While the capability of these tests to adapt to student performance, appears to be more humane, it has lead to testing students more frequently, which is not.  This was the first year our state reading test was computer-based.  With the seasonal testing already mandated by my district, students at some grade levels spent at least 12 days testing at computers, and even more if they are slower testers since none of these tests are timed.
My school is fortunate in having a ratio of one computer per 2.6 students, and because of this ratio our students use computers frequently for research, projects, simulations, and writing in both traditional and multi-media formats.  However, the proliferation of testing made all of our labs completely unavailable for almost 5 full weeks this spring.  Over half of this testing was not state-mandated but rather was done at the direction of our district.  This test, the test that sparked the teacher protest in Seattle, claims to test our state standards, but one-fourth of the “reading” test contains curriculum questions that are not part of Minnesota standards or even Common Core standards.  Some of the questions my students were asked included: What propaganda technique does this passage illustrate?  What type of poem is this? Which literary period does this work represent? Which of these is an example of onomatopoeia?
Digital Skills and Assessment
I’m blessed that Minnesota’s version of the Common Core Standards includes at every grade level a strand of standards for media literacy and media production. I appreciate that some of the work I most love to do with students has a firm and valued place in the curriculum that cannot be displaced by computerized test preparation.  As I have integrated digital tools into my curriculum, I have also looked to two additional frameworks for inspiration and guidance.  From NCTE: The Definition of 21st Century Skills and the companion Curriculum and Assessment Framework.  And from ISTE: The NETS for Students standards.
Mindful of Minnesota standards, I have incorporated argument into public service announcements, reading and writing of informational texts into documentaries and Ignite presentations, and literary analysis into comic books and book trailers.  In evaluating these projects, I do find that I still need to guard against the Wow Factor of projects with impressive dazzle but on examination might not demonstrate much substance. For example, an Animoto project where the student merely dumps in some related images, a few words, and selects music from Animoto’s limited library does not represent the kinds of analysis and communication skills that meet the standards.  I now weigh student reflective writing on their process, intentions, and rationales for their choices more heavily than the product itself.  This writing also adds individual accountability to a group project.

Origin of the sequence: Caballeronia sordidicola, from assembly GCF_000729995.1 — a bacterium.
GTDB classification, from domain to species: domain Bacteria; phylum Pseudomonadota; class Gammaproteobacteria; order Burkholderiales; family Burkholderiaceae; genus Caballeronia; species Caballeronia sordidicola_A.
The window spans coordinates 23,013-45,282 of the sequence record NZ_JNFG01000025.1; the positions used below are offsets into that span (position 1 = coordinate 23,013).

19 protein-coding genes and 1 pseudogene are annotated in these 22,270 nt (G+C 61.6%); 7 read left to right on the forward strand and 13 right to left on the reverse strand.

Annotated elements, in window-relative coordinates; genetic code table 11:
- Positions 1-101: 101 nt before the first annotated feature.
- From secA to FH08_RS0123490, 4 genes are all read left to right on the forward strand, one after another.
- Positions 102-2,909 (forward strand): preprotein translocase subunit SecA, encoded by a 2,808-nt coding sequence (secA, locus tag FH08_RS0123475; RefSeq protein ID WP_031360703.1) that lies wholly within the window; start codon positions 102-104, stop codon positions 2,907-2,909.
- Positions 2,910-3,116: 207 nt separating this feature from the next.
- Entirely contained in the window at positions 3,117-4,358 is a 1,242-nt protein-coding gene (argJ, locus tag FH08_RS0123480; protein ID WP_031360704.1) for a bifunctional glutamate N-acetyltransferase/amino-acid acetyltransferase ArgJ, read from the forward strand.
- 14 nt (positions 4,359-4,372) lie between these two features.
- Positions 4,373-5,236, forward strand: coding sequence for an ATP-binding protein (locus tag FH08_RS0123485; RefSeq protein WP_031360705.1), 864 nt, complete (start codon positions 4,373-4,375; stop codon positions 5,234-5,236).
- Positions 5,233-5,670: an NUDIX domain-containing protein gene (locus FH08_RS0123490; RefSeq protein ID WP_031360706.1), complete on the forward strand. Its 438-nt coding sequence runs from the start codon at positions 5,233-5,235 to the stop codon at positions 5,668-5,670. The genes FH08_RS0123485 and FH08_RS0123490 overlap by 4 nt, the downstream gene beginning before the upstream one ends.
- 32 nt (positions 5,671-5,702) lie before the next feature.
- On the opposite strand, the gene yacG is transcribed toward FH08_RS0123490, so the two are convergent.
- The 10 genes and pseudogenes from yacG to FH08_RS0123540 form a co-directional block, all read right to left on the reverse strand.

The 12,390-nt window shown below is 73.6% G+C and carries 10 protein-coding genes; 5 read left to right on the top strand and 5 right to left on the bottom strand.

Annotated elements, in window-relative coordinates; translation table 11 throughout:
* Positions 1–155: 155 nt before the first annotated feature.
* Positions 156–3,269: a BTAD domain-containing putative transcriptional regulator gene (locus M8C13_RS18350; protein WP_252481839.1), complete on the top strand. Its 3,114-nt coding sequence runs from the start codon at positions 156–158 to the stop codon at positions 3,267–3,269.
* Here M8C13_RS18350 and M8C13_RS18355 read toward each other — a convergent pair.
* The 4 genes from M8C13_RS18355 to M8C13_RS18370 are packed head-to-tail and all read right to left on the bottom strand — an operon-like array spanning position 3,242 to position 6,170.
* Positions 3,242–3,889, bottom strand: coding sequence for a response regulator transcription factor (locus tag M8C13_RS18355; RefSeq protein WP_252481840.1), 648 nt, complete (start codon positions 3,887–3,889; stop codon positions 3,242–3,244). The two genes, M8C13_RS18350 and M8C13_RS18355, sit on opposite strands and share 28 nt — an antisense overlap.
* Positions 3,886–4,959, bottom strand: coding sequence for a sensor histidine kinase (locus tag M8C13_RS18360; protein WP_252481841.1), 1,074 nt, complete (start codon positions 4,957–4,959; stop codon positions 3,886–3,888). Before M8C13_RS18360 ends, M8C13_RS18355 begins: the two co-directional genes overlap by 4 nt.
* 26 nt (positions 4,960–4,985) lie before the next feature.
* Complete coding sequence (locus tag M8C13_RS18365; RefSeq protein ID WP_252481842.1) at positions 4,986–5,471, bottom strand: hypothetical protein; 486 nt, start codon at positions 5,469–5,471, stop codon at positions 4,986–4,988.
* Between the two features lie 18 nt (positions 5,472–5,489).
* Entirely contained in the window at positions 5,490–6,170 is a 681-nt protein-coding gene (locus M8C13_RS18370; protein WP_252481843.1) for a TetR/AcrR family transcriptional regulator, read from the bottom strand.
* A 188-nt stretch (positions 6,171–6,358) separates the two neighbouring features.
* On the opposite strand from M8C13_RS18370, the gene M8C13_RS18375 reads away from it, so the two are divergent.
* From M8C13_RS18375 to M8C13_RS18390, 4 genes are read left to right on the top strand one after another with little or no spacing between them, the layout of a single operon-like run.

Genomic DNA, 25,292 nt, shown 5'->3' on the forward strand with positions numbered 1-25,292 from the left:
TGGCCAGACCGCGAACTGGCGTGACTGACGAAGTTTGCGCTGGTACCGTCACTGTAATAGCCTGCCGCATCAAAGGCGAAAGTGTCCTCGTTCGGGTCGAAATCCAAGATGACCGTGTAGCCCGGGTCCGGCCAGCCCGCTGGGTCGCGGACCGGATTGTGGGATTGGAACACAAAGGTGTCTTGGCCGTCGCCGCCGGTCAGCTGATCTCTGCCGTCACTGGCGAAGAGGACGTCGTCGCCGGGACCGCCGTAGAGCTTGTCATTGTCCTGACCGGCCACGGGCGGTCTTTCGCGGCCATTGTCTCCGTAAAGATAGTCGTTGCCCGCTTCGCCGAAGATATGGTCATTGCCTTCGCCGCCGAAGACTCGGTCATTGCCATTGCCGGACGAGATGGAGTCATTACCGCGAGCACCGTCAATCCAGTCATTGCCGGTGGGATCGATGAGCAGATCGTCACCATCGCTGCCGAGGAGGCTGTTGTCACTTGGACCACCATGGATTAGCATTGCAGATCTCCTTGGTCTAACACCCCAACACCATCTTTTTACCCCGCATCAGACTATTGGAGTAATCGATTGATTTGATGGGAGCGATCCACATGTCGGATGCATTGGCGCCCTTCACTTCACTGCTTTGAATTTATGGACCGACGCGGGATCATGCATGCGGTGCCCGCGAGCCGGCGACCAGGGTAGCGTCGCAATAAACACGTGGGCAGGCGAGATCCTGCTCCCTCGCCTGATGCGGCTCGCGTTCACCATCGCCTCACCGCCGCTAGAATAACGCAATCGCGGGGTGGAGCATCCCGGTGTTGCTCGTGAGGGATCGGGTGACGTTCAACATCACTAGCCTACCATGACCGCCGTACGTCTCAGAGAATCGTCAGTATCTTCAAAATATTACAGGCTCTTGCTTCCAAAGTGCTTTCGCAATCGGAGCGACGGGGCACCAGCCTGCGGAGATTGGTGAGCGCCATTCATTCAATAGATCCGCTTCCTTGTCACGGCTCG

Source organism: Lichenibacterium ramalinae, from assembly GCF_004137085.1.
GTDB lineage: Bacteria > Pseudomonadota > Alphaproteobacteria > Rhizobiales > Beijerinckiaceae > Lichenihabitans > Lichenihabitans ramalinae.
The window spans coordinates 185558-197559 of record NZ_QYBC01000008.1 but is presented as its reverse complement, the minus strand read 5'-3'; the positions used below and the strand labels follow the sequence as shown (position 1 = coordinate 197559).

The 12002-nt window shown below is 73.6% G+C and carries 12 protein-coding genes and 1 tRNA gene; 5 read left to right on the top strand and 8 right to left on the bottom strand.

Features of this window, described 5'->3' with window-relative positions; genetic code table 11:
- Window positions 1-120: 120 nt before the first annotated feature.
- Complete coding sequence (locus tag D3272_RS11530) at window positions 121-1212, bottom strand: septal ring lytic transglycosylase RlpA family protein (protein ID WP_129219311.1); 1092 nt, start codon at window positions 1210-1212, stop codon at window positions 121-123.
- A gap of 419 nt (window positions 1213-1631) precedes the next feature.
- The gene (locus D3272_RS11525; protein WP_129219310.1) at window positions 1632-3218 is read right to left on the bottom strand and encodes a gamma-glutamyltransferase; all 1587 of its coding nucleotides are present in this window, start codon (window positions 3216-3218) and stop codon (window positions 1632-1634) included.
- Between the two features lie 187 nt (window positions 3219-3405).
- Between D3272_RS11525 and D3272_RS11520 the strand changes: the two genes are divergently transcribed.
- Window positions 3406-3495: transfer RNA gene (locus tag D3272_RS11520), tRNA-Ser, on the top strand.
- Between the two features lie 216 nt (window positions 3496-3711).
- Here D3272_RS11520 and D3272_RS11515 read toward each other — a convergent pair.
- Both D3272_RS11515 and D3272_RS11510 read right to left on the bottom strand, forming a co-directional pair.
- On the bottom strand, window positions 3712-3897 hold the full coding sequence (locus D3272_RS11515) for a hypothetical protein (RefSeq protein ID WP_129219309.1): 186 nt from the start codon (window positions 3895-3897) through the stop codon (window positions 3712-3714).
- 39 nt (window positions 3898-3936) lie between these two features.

As we are finishing up a final book trailer project this last week of school, both students and I have a lot to say about what they have learned this year, how they have grown, and what they would like to do next.   And that’s a lot better than a pop quiz.
Sandy Hayes has been a full-time classroom teacher since 1972 and is a member of the Project 24 Team of Experts. Earlier on in her career, she taught students from seventh-grade reading through twelfth-grade honors English, but she has been teaching eighth-grade English in a team setting since 1996. Ms. Hayes is National Board Certified (and renewed), earning her initial certification in 1995. Ms. Hayes served on the National Council of Teachers of English (NCTE) executive committee that created the curriculum and assessment framework for twenty-first-century literacies. She also served on the NBPTS committee that wrote the language arts certification standards document just released, and served on Minnesota’s state language arts standards committee on the Common Core State Standards. In both groups, she worked on creating standards that attend to digital writing and media literacy skills. She is currently president of the NCTE. 
Digital Learning Series, Gear: Data & Assessment